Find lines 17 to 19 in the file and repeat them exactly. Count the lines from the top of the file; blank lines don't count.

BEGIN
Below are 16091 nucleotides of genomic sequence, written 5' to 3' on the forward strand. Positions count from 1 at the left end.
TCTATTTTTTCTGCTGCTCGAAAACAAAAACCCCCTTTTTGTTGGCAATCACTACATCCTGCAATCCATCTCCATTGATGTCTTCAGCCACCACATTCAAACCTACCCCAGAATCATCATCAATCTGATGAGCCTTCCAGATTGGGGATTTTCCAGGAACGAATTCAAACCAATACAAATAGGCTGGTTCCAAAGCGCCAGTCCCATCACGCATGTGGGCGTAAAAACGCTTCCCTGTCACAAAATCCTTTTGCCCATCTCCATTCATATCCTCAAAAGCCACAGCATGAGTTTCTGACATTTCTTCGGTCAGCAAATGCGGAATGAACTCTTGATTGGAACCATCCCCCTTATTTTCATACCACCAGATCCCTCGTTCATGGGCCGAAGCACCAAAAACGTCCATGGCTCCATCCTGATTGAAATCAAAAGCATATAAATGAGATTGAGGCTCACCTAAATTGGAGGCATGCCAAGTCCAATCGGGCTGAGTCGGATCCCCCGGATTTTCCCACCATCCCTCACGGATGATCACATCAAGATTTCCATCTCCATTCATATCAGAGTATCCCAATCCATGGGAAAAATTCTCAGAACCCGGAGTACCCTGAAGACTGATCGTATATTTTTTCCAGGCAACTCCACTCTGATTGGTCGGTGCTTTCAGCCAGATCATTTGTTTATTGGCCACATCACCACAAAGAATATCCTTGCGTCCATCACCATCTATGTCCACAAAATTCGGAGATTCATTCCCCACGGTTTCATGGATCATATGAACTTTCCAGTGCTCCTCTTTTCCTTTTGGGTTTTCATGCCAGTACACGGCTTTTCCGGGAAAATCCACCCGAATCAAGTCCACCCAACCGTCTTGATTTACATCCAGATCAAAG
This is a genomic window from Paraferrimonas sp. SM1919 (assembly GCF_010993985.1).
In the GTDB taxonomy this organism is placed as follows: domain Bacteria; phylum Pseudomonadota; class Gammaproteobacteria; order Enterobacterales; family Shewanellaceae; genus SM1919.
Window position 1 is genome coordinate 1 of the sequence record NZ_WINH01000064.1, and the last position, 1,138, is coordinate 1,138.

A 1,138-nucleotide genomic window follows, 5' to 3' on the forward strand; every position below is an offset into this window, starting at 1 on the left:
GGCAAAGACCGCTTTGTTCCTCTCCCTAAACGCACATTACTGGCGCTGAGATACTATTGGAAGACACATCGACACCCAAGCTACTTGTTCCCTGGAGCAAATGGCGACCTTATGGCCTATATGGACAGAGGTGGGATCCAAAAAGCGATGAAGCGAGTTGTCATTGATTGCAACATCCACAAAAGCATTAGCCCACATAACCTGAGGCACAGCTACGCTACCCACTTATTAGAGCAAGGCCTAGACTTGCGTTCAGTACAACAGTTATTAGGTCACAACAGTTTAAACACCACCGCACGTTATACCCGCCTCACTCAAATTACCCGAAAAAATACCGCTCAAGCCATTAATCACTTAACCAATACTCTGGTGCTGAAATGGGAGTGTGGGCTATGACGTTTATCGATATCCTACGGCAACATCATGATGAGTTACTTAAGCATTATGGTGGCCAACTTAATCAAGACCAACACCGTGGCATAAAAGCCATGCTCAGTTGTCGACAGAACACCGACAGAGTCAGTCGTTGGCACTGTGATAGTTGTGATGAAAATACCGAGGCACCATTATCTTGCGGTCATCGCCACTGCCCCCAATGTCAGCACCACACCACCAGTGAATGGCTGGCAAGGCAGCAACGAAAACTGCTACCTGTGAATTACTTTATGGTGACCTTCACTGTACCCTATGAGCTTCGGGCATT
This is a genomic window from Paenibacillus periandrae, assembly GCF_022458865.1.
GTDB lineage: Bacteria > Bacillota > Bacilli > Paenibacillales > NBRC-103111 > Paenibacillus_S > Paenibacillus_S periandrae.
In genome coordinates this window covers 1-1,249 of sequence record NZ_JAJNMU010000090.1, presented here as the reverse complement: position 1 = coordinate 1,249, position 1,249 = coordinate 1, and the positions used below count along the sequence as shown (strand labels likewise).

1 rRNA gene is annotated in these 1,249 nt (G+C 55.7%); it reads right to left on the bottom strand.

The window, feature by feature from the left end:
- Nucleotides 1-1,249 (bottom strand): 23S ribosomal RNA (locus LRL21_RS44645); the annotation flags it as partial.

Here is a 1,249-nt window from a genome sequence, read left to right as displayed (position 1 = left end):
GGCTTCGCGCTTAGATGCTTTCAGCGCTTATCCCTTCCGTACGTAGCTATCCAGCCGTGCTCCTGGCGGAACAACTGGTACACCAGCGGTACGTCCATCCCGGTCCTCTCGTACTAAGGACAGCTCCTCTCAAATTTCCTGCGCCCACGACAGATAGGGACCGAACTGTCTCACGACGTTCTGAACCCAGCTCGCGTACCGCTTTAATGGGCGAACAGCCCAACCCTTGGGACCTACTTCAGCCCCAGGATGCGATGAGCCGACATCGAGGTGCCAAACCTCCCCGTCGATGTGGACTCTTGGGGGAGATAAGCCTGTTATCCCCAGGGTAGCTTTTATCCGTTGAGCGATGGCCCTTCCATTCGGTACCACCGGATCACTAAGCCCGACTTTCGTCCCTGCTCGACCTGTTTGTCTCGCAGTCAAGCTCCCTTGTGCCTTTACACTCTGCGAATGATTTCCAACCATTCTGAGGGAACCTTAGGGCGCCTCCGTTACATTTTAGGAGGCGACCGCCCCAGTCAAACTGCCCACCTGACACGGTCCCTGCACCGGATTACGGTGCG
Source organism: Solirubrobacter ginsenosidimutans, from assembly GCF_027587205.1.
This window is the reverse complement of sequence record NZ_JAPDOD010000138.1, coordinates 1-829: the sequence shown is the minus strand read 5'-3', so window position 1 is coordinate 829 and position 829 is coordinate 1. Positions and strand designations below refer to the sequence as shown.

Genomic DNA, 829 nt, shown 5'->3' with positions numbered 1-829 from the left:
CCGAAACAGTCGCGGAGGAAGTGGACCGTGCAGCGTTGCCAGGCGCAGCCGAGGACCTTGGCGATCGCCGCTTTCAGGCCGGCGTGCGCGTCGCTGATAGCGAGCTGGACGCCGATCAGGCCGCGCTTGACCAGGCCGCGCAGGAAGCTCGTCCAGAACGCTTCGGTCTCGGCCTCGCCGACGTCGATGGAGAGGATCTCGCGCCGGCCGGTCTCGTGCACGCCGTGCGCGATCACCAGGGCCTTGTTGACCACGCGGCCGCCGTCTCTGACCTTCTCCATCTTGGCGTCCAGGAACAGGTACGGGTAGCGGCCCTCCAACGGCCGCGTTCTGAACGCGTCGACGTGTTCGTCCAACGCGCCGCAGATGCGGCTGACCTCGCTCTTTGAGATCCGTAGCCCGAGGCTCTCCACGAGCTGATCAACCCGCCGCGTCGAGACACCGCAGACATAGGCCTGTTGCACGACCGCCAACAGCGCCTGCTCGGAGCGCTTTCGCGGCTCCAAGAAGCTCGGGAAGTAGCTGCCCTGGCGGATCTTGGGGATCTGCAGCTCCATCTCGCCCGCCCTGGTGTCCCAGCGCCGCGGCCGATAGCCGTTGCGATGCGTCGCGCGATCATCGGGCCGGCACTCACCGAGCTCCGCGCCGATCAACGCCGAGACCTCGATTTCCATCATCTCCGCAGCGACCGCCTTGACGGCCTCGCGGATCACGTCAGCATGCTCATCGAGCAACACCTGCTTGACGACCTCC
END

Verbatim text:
This window is the reverse complement of sequence record NZ_JAPDOD010000138.1, coordinates 1-829: the sequence shown is the minus strand read 5'-3', so window position 1 is coordinate 829 and position 829 is coordinate 1. Positions and strand designations below refer to the sequence as shown.

Genomic DNA, 829 nt, shown 5'->3' with positions numbered 1-829 from the left:
CCGAAACAGTCGCGGAGGAAGTGGACCGTGCAGCGTTGCCAGGCGCAGCCGAGGACCTTGGCGATCGCCGCTTTCAGGCCGGCGTGCGCGTCGCTGATAGCGAGCTGGACGCCGATCAGGCCGCGCTTGACCAGGCCGCGCAGGAAGCTCGTCCAGAACGCTTCGGTCTCGGCCTCGCCGACGTCGATGGAGAGGATCTCGCGCCGGCCGGTCTCGTGCACGCCGTGCGCGATCACCAGGGCCTTGTTGACCACGCGGCCGCCGTCTCTGACCTTCTCCATCTTGGCGTCCAGGAACAGGTACGGGTAGCGGCCCTCCAACGGCCGCGTTCTGAACGCGTCGACGTGTTCGTCCAACGCGCCGCAGATGCGGCTGACCTCGCTCTTTGAGATCCGTAGCCCGAGGCTCTCCACGAGCTGATCAACCCGCCGCGTCGAGACACCGCAGACATAGGCCTGTTGCACGACCGCCAACAGCGCCTGCTCGGAGCGCTTTCGCGGCTCCAAGAAGCTCGGGAAGTAGCTGCCCTGGCGGATCTTGGGGATCTGCAGCTCCATCTCGCCCGCCCTGGTGTCCCAGCGCCGCGGCCGATAGCCGTTGCGATGCGTCGCGCGATCATCGGGCCGGCACTCACCGAGCTCCGCGCCGATCAACGCCGAGACCTCGATTTCCATCATCTCCGCAGCGACCGCCTTGACGGCCTCGCGGATCACGTCAGCATGCTCATCGAGCAACACCTGCTTGACGACCTCC